The book's plus points are that it is quite short and that it came out promptly once the epidemic had effectively been contained. As such it reminded me of Brian J. Ford's flash-written book on BSE (bovine spongiform encephalopathy or 'mad cow disease') which enabled folk to be brought up to speed early on before more considered and longer works could be written. Also, given that Ebola: An evolving story is written at a first year undergraduate level, it will be easily accessible to medical students as well as those in the biosciences and here (obviously) the biomedical sciences such as epidemiology, virology, immunology and to a certain extent pharmacology. Now, to be fair, there will undoubtedly in a year or so's time be better focussed books for each of these disciplines (indeed three ebola papers and three news/comment pieces in the 6th August 2015 edition of Nature – all open access – cover much of the ground), but what this book does is provide an early concise overview relevant to each of these specialisms and so biomedics will learn about the ebola basics of clinician concerns and vice-versa.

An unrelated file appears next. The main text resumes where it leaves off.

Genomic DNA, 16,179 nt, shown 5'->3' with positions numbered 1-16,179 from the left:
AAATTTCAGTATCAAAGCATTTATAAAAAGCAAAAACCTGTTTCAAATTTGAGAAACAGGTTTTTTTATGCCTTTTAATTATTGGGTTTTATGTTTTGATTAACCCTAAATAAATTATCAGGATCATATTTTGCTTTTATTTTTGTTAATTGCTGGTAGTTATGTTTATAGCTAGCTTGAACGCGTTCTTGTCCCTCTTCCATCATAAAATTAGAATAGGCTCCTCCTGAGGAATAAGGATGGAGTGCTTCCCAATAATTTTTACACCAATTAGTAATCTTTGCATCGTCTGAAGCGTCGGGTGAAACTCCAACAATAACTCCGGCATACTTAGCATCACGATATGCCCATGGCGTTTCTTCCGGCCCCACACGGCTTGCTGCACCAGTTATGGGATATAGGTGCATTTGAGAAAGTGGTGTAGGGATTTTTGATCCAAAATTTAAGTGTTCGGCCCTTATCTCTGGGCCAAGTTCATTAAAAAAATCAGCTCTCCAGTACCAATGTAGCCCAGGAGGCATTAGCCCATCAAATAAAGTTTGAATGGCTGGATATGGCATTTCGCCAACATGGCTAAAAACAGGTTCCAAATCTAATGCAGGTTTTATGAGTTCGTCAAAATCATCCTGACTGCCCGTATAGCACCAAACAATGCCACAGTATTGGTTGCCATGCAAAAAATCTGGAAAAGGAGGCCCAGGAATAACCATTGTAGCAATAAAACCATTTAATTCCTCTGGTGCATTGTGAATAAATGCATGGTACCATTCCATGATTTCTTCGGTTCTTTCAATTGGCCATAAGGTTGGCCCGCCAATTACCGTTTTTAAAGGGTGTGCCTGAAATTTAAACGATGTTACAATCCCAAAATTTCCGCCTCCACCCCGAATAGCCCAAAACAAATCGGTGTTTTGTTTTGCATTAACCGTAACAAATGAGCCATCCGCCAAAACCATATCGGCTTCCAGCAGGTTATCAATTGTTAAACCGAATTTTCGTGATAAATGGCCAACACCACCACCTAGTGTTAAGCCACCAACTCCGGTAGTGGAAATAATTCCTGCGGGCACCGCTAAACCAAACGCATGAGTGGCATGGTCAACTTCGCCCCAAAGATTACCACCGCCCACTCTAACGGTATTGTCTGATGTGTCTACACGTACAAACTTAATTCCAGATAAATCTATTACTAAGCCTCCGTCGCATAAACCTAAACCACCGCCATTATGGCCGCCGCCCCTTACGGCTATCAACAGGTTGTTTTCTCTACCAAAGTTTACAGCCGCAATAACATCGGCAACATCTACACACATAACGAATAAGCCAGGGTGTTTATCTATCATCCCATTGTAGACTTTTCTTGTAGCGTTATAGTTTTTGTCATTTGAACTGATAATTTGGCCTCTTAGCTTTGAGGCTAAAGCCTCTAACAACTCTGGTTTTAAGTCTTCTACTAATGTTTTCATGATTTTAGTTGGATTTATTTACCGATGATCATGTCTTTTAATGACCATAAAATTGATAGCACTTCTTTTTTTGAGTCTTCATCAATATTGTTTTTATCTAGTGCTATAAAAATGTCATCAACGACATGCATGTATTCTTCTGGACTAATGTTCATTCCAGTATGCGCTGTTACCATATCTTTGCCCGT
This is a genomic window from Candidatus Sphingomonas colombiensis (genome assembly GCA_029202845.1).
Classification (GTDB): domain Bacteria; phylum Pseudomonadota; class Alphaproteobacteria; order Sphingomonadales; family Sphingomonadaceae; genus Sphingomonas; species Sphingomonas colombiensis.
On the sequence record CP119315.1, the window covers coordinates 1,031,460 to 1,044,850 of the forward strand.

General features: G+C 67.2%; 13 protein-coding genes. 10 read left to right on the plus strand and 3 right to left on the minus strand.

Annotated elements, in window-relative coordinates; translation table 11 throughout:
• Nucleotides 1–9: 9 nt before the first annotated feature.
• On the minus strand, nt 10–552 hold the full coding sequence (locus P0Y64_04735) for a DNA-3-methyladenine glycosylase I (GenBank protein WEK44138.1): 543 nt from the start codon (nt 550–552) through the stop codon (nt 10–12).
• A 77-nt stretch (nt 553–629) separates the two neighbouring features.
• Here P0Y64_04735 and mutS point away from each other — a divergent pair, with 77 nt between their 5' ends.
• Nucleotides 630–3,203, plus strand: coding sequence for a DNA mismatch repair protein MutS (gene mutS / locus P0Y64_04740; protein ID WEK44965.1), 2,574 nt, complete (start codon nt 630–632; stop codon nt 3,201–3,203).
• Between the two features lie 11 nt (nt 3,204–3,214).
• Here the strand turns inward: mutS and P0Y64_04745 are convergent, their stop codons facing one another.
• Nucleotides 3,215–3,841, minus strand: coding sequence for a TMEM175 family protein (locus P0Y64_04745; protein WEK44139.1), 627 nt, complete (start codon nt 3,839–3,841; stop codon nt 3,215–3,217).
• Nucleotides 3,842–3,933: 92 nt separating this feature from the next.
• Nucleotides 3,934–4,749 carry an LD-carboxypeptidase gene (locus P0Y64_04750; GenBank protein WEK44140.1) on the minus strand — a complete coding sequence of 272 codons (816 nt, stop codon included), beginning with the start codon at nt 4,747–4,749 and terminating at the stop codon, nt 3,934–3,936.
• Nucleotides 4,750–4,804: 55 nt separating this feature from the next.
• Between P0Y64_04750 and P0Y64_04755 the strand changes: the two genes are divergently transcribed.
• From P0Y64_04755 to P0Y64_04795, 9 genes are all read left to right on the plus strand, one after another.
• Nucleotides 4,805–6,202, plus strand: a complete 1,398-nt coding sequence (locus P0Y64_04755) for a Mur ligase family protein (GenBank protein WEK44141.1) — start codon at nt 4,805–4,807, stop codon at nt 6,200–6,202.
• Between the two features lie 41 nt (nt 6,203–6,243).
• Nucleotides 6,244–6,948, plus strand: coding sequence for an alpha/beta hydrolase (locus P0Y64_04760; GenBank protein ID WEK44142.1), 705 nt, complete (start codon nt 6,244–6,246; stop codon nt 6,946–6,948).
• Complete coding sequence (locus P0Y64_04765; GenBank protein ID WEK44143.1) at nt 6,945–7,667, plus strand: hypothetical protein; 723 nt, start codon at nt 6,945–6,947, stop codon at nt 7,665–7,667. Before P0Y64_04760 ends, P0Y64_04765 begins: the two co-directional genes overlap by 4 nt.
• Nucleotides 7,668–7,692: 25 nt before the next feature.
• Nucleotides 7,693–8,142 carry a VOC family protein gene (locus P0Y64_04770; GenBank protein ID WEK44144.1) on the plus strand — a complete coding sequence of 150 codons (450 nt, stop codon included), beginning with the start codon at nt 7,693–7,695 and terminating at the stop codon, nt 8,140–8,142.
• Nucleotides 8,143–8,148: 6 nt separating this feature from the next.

The book's negative points include that it came out promptly once the epidemic had effectively been contained. But this is a problem purely because we have not had time to properly digest the science lessons to be learned, but then that is exactly the point of this book, to blaze the trail. However I do wonder whether or not the rush to print (presumably for topicality) was at the expense of a copy edit: there were a few places where the order of the text made the reading a little confusing, but only a little and only in a few places. Nonetheless, had I been the publishers I would have forgone the expense of having some full colour figures (black & white would have easily sufficed) and gone for an addition editorial read through.  The book's other principal negative point is that its final chapter – sorry to say James – contains a useless decision-making model that is meant to be a tool for policy makers. I won't tear this apart line-by-line suffice to say that quantifying some of the model's values is pragmatically impossible. To take just one example the cost of 'lost work issues for people in quarantine' are variable and also variably perception-bound by stakeholders. For instance, a highly paid worker may incur a high cost but can afford it whereas a low-paid worker cannot, and then there are the public and private costs and benefits of the same, not to mention opportunity costs; all are different. And remember, even if one could derive a meaningfully quantitative decision algorithm for decision makers, this is the US we are talking about. On a purely quantitative basis that nation has decided on a most unsuitable healthcare system considering the US per capita healthcare spend versus longevity compared to nations with other systems such as the UK: here, our National Health Service problems – not that you'd think it given the standard of political rhetoric – are actually born of success given we have one of the lowest per capita healthcare spends among developed nations. (Incidentally, we also have one of the highest per capita economic gains from the pharmaceutical sector, while our biomedical science base is world-leading in terms of spend per paper weighted for impact factor!) So if, as it is, US policy-makers eschew an evidence-based approach for the basics of their healthcare system, one can't really expect them to change their modus operandi over narrower issues. cf. their dithering accepting anthropogenic climate change, or the value of therapeutic cloning, etc… But this is a moot point because I do not believe that the author has even begun to come close to provide a meaningful such algorithm.